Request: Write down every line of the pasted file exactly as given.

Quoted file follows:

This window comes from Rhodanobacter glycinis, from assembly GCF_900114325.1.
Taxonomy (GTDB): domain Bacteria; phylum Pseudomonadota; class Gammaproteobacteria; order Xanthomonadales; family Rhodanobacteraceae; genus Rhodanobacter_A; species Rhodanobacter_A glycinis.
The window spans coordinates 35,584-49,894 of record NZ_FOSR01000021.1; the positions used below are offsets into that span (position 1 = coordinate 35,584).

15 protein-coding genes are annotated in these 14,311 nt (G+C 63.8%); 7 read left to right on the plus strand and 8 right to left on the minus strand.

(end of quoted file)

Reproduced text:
This window comes from Rhodanobacter glycinis, from assembly GCF_900114325.1.
Taxonomy (GTDB): domain Bacteria; phylum Pseudomonadota; class Gammaproteobacteria; order Xanthomonadales; family Rhodanobacteraceae; genus Rhodanobacter_A; species Rhodanobacter_A glycinis.
The window spans coordinates 35,584-49,894 of record NZ_FOSR01000021.1; the positions used below are offsets into that span (position 1 = coordinate 35,584).

15 protein-coding genes are annotated in these 14,311 nt (G+C 63.8%); 7 read left to right on the plus strand and 8 right to left on the minus strand.